Projects eating too much of the budget, report says
The NABO said yesterday it has found that 21 public institutions under different government branches are planning to spend the 2014 budget on 36 similar or overlapping projects and that the budget on 74 projects at 36 institutions has been overestimated.
The findings, by 33 analysts from the organization, will later be used to readjust the government’s budget plan. The total government spending for next year is a proposed 357.7 trillion won ($332.9 billion), up 4.6 percent - or 15.7 trillion won - from the 2013 budget, the Ministry of Strategy and Finance announced in late September.
The analysts found that a total of 359 projects had inappropriate spending projections. Of them, 346 items were found to be wasting taxpayers’ money. The most serious problem with the government’s budget plan, according to the NABO report, was the number of overlapping or similar projects, with some calling for an excessive amount of money. Others had earmarked significant amounts without showing the need for such funds.
The report pointed out that the Finance Ministry earmarked 50 billion won for a new project that increases support of Korea Credit Guarantee Fund for small businesses, but the project is similar to the one proposed by the Korea Technology Finance Corporation. The two institutes are both under the Financial Services Commission.
For the national scholarship program, the ministry allocated 3.3 trillion won, and separately earmarked about 120 billion won for the government’s new third-child scholarship program. The two programs overlap with each other, the report said.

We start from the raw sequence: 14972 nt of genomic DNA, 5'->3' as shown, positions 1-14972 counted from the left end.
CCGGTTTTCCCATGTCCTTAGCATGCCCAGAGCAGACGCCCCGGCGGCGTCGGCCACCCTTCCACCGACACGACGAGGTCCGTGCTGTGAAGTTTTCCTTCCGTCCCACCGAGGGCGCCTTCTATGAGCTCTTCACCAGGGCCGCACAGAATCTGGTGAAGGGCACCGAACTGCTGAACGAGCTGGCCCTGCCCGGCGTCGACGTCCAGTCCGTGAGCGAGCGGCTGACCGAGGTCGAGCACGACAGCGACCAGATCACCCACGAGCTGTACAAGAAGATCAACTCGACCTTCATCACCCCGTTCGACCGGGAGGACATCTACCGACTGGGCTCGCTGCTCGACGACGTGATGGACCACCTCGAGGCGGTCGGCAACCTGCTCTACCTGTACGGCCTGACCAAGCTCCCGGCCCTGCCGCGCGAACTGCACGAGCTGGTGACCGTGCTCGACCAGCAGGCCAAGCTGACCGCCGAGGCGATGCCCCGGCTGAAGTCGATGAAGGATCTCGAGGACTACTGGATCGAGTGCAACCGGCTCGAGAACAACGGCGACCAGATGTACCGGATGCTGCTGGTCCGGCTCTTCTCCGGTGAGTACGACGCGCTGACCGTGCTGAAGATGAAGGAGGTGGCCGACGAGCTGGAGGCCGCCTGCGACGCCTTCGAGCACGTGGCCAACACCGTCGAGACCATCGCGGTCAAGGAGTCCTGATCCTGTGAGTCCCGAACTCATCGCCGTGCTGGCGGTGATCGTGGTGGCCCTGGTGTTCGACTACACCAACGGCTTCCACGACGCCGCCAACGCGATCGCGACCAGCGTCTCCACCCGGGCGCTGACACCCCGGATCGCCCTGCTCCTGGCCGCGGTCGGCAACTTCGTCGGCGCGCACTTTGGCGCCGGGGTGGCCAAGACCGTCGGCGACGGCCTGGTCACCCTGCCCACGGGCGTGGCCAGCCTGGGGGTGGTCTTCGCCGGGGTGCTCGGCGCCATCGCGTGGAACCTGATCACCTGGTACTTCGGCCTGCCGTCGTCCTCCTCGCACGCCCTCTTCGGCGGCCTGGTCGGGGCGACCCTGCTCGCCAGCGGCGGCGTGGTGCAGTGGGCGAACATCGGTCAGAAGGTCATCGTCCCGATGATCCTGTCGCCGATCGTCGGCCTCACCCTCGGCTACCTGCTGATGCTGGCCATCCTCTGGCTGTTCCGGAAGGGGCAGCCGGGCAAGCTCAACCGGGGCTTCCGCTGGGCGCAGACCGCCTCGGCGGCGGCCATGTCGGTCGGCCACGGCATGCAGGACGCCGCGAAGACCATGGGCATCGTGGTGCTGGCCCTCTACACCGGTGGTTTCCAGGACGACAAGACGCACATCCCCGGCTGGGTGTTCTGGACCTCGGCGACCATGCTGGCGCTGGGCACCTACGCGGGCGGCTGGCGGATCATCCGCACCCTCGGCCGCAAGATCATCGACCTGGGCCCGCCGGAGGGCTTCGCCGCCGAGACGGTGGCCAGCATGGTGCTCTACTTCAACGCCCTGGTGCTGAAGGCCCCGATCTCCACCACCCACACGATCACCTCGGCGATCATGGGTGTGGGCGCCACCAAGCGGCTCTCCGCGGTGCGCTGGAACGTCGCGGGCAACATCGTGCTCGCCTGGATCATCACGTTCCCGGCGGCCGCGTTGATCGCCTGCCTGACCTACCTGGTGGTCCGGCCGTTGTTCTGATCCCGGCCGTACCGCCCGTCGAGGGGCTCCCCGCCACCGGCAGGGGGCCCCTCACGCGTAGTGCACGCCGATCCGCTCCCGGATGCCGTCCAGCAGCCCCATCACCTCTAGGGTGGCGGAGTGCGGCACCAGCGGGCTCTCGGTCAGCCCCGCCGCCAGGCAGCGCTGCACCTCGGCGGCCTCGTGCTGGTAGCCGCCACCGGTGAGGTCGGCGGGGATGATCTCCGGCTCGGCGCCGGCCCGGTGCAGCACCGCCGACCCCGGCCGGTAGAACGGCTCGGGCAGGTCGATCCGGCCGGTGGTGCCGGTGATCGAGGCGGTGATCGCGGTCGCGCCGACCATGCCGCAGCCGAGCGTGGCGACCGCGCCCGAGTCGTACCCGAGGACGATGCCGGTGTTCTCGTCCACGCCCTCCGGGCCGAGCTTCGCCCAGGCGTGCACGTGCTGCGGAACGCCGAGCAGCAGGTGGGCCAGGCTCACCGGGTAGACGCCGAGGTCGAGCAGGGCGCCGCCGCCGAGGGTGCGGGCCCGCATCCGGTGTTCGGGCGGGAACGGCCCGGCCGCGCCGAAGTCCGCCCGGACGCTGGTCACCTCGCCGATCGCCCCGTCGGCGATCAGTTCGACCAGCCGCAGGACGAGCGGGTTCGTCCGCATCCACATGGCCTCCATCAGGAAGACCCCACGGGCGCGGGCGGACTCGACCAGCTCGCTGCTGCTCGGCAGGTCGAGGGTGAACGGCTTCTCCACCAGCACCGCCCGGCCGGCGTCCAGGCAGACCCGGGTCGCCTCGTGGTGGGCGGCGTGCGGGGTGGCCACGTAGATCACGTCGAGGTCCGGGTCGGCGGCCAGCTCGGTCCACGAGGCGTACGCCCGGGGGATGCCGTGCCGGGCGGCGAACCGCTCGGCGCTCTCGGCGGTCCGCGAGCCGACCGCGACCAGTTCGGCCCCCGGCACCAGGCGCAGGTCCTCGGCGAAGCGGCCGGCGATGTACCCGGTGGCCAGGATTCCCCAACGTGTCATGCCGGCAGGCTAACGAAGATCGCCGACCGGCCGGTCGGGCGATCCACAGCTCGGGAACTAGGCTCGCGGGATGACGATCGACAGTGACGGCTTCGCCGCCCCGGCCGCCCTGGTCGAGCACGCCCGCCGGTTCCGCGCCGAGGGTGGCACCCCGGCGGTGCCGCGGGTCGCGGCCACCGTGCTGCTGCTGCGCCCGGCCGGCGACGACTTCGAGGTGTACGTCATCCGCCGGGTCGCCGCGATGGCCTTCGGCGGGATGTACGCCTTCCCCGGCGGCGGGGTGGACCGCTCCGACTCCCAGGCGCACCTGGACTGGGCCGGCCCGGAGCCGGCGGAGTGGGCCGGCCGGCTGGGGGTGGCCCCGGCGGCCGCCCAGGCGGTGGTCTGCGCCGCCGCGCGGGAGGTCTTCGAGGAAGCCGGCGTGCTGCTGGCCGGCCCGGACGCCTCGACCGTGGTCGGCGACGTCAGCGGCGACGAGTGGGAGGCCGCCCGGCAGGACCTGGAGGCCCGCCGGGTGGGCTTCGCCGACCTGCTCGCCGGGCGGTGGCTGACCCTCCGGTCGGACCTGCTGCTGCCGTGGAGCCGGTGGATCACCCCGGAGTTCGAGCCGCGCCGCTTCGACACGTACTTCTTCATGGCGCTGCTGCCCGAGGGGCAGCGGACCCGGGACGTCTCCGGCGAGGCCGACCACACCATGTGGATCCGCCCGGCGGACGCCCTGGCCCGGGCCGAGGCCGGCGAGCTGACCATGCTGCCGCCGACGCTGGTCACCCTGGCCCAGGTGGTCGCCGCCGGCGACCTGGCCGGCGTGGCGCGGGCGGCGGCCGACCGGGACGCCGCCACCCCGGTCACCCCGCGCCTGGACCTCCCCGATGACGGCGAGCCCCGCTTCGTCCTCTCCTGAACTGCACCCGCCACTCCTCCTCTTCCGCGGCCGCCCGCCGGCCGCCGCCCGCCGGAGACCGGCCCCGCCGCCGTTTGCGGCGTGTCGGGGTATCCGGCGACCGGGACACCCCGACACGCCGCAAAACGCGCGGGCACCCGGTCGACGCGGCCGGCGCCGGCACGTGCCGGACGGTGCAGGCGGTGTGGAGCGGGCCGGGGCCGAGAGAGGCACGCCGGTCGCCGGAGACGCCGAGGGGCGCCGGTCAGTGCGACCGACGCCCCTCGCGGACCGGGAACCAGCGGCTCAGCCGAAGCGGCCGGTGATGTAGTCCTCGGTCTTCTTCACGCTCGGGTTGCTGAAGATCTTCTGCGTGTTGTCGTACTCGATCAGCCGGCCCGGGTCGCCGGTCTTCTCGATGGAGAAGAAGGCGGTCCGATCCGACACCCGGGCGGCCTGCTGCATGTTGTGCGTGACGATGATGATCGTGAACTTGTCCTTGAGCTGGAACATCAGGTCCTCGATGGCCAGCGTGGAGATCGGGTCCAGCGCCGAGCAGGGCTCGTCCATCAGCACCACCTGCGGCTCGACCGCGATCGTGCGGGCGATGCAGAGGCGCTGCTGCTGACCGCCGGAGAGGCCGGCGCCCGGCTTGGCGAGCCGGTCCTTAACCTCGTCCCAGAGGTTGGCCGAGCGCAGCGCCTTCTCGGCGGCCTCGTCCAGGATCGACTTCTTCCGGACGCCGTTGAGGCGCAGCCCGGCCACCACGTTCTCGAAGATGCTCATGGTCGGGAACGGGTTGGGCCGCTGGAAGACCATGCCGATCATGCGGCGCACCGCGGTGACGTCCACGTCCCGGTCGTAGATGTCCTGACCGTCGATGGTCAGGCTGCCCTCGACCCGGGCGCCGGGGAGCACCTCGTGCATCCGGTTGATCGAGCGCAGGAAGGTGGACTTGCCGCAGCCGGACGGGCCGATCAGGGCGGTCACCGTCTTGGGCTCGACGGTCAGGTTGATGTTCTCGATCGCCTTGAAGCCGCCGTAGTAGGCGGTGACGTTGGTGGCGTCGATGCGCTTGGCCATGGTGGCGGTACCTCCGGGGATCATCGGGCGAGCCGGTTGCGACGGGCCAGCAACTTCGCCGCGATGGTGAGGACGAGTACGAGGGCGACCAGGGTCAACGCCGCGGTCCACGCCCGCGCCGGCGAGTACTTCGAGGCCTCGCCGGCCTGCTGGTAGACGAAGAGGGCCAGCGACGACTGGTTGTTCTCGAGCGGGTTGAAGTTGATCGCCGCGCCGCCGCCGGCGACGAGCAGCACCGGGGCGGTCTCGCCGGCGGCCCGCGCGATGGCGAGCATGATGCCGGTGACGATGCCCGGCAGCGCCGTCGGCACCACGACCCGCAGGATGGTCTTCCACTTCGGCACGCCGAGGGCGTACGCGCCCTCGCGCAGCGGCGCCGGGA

It also showed the Ministry of Foreign Affairs’ K-Food World Festival, that was given 9 billion won, is similar to the Ministry of Agriculture, Food and Rural Affairs’ K-Food program.
“The total expenditures for major projects next year is 466.2 billion won, accounting for 99 percent of the total budget spending,” said Hyun Seung-cheol, one of the analysts. “The Finance Ministry needs to adjust the expenditures.”
As the Finance Ministry reduced its estimated revenue to 370.7 trillion won, down 0.5 percent from 372.6 trillion won this year, the government’s coffers are shrinking amid persisting uncertainties in the global financial market, prolonged economic slowdown in various countries and decreasing tax revenue.
The country is likely to face a 25.9 trillion won fiscal deficit next year when non-budget items are added in, particularly the four national insurance schemes.
In the first half of this year alone, the government’s fiscal deficit stood at 46.2 trillion won, up from 29.9 trillion won in the same period last year.
Although Korea’s fiscal status compared to other major economies is relatively sound, concerns are increasing because tax revenue sources have been depleting while national debt is on the rise. Total national debt is expected to surpass 500 trillion won next year, according to a report by the Finance Ministry.
BY SONG SU-HYUN [email@example.com]